More Reflections on SBL

Things I didn’t like

1.  SBL Auckland is the first conference I’ve been to where meals are not included in the registration. I found the whole business of working out what I was going to eat where rather tedious and I didn’t really end up getting anything much better than I do at catered conferences.  It also cut down on the networking opportunities because you more or less had to find someone to have a meal with rather than just sitting down at the same table with people and getting to know them.  See my comment about the potential to be very lonely if you didn’t know anyone before you came.  It was also a bit difficult to know how much to budget for meals.

I am sure that I understand why the US meetings don’t cater – the numbers are, I gather, horrific – but I wonder if catering might not be an option for the smaller international conferences.  We certainly manage to do it for international university chaplains conferences which are a similar size to Auckland.  Although Auckland might be unusually small.  The one I went to in Vancouver gave us vouchers for meals that could be presented at the university’s eateries and if we wanted to spend more than the agreed amount at each meal, we had to pay the difference.

2.  Leaving the questions to the end of a program unit.  If five or six people present in a session, it’s very difficult to remember what you wanted to ask the first and second presenters, so they tend not to get questions.  Perhaps this isn’t so bad for established researchers, but for grad students, getting some feedback from the audience is really very helpful.  I was very glad that Harold Ellens decided to do questions at the end of each speaker in the unit I presented in.

3.  Changing the order of speakers without notice (see a previous post)

Things I liked

1.  The huge range of topics available.

2.  The opportunity to catch up with people I hadn’t seen for ages and meet new people

3.  The high level of organisation and the helpfulness of the SBL and Uni of Auckland staff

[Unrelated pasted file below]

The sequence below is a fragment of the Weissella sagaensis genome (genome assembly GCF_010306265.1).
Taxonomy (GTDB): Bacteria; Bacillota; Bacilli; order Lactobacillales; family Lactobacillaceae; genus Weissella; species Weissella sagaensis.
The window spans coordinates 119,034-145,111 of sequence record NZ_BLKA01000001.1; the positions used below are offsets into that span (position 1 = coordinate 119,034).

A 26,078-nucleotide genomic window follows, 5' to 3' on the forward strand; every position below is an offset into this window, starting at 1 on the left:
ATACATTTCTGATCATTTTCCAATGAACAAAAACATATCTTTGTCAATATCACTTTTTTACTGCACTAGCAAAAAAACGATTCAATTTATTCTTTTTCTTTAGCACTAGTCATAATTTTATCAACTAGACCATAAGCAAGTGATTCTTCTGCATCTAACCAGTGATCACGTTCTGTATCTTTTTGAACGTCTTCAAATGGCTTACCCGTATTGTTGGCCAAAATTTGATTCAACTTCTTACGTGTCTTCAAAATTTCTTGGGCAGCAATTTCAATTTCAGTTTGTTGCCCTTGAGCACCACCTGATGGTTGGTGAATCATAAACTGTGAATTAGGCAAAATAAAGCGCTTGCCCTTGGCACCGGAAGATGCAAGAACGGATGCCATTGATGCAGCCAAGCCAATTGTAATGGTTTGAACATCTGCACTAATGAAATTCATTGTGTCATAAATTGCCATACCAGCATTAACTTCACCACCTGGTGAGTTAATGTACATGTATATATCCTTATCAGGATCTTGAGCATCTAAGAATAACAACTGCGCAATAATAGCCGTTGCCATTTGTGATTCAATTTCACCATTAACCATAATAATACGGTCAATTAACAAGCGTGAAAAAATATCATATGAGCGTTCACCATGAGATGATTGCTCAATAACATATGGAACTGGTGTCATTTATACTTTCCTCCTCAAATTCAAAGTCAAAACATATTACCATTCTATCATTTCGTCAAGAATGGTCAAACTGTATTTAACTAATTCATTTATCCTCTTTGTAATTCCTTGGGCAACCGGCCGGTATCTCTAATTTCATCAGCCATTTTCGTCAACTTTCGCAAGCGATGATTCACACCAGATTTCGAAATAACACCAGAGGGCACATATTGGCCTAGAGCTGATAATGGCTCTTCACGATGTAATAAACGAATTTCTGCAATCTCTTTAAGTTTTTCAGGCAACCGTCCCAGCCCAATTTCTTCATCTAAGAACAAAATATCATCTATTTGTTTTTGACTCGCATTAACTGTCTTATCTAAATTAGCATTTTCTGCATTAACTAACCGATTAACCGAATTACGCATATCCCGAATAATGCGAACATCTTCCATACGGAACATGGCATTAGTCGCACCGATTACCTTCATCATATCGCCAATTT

4.  Beginning with the welcome from the Maori people

On the whole, a great experience.  Pity I am not rich and my school is not rich, so I can’t manage to get to many of them. 😦

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One thought on “More Reflections on SBL

  1. It was like that at Vienna – but luckily I got to tag along to meals with different people each night who my friend who I travelled there with knew. Meal times were when the really interesting conversation happened. The smaller conferences are best, like the OT in NT conferences and especially the Oxford Synoptic conference and even the BNTC. They even manage to cater for an odd person like me (being a fruitarian). We all ate and drank and got to know each other and talk about God, life and the universe and other things. I’m glad now I didn’t go to Auckland (what happened to Kiwi hospitality) as I didn’t know anyone who was going and I would have ended up buying apples and eating them alone in my hotel room! Actually what they should have organised, at very little expense in comparison to normal catering, is a proper hangi at mealtimes. That would have been a very new experience for most I imagine and far more sociable.

    As for questions at the end of the whole session – that’s just silly. I wonder what possessed them to make that up. Discussion on the first paper is pointless after the following papers.

    And changing the order of speakers is silly too as it’s difficult enough to plan each day to fit things in as it is.

    I’m glad you enjoyed the variety – I really appreciated the wide range of topics in Vienna. That whole experience was both really exciting – and terrifying!

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